Here's the problem. It seems logical to measure from the top of the curtain to the floor. We take that measurement and add about 4" for the hem. What you'll end up with are some curtains that don't hang straight; the panels don't line up with each other.

Why? The curtains don't hang from the top. Most have grommets or a casing that the rod slides into. And that's the issue. Store-bought curtains, from my experience, have uneven hems or misplaced grommets. AND...the curtains rest on the rod at the casing or grommet top. 

I have been helping a friend settle into his new house. He purchased two curtain panels for his daughter's bedroom - she's got two windows: one wider than the other. There's a weird ledge, so they needed to be shortened - to almost half the length. His idea was that I could (1) shorten the two panels for the bigger window and (2) use the excess fabric to make another panel for the other window... Sure. We'll get to that in another post.

So we hung the curtains on the rod and I measured; I placed a pin at the appropriate length. I took the curtains home and laid them out on my table and measured:

But I didn't do this. Why? when I stacked the grommets on top of each other, they didn't line up. Some were closer to the top than others.

SO DON'T DO THIS or you'll have uneven curtains. Mine were up to a 1/2" off!!

DO THIS! The curtains hang on the rod from the top of the grommet (or the top hem in the casing). So I measured from the top of the grommet to my pin (the correct length) and got 40".

I added 4" for the bottom hem (40" + 4" = 44")

Using my tape measure, I measured 40" and 44" from the top of the grommet opening and marked with a pen. 

I went to my cutting table and cut off the excess fabric at the 44" mark. OH...this fabric was a pain to work with! It shifted all over the place...thank heaven for painter's tape!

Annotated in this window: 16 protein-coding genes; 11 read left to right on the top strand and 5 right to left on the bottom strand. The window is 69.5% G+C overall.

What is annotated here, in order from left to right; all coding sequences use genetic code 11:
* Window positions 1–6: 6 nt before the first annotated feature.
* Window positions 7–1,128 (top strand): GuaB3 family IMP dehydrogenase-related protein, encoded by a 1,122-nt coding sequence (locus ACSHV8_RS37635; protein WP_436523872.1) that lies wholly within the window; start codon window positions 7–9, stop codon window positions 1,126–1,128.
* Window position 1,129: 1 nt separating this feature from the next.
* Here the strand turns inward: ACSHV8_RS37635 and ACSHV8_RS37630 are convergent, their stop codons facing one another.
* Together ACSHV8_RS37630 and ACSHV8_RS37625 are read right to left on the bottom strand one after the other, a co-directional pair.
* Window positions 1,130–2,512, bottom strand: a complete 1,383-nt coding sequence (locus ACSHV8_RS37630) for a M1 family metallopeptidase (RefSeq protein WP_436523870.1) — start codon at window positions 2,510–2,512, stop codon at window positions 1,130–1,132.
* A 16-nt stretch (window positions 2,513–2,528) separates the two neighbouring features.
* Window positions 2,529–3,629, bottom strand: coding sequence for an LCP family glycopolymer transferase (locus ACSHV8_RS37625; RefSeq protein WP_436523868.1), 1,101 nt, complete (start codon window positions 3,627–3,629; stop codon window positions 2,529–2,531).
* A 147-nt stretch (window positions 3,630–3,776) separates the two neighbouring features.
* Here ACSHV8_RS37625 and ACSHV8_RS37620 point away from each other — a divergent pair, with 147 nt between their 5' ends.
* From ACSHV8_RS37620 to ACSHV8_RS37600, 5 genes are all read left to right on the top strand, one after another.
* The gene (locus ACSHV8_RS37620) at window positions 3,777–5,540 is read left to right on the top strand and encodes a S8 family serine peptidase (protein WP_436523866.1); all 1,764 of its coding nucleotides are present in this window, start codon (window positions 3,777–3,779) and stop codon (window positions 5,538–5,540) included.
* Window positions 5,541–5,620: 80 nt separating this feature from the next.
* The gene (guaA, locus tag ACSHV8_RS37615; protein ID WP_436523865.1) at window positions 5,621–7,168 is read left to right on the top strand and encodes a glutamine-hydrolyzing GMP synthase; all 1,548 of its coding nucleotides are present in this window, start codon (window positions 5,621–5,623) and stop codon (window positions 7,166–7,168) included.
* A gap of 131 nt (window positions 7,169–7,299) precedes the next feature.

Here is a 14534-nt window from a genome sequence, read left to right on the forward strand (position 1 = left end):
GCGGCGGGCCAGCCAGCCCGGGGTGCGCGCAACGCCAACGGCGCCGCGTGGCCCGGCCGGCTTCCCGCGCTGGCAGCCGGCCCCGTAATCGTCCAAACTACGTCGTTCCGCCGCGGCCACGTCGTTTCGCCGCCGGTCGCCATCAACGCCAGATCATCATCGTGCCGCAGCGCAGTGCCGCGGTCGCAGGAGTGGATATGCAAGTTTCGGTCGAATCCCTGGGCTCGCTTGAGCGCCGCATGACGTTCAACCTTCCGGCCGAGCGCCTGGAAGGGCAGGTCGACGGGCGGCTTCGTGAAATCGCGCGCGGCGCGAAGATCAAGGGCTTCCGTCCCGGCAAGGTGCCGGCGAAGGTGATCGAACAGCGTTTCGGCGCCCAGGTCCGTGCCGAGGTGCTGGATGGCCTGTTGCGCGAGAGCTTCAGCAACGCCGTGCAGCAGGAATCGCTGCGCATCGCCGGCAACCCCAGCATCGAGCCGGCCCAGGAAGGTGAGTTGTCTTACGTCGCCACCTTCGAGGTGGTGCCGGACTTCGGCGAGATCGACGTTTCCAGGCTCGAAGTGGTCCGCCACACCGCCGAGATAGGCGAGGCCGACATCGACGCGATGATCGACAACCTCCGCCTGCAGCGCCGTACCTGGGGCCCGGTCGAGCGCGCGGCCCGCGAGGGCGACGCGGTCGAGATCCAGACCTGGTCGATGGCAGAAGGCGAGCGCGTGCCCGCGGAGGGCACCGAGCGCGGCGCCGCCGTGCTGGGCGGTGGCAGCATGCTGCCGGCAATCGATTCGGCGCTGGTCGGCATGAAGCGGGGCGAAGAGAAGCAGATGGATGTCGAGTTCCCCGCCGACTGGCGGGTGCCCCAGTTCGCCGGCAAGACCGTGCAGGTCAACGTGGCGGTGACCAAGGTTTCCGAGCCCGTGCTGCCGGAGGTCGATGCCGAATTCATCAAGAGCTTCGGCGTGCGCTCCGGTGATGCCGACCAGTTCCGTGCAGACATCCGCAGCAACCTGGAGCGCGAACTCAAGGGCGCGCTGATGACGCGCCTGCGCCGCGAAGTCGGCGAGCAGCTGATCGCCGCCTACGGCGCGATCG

I pressed at 40" and tucked 1" under for a seam allowance. 

I measured again. I held them up and looked. Were they even? Yes! I sewed the hem using my walking foot and a 4mm stitch length.

They turned out great. I'll have pictures soon! Here they are!

When it comes to making curtains, check out the tutorials at Sew4Home!


Friday, January 2, 2015

Finding My Way

In the mid-90s, when I rediscovered sewing, there was no Pinterest; heck, we barely had internet. A few years later, when I really got into sewing, I was online, but there wasn't the volume of content like there is now; and it wasn't easy to find. As a result, I saved and printed A LOT of sewing patterns, tutorials, and tips. I've learned a lot over the past 15 years; the problem is that my collection of online crap is consuming my sewing room. I am generation paper. Yes, I like paper. Or at least I did. Then Pinterest came along...and Evernote...then my iPad. I've gone digital. But I still have piles of patterns scattered around my house. Most have homes in mislabeled file folders.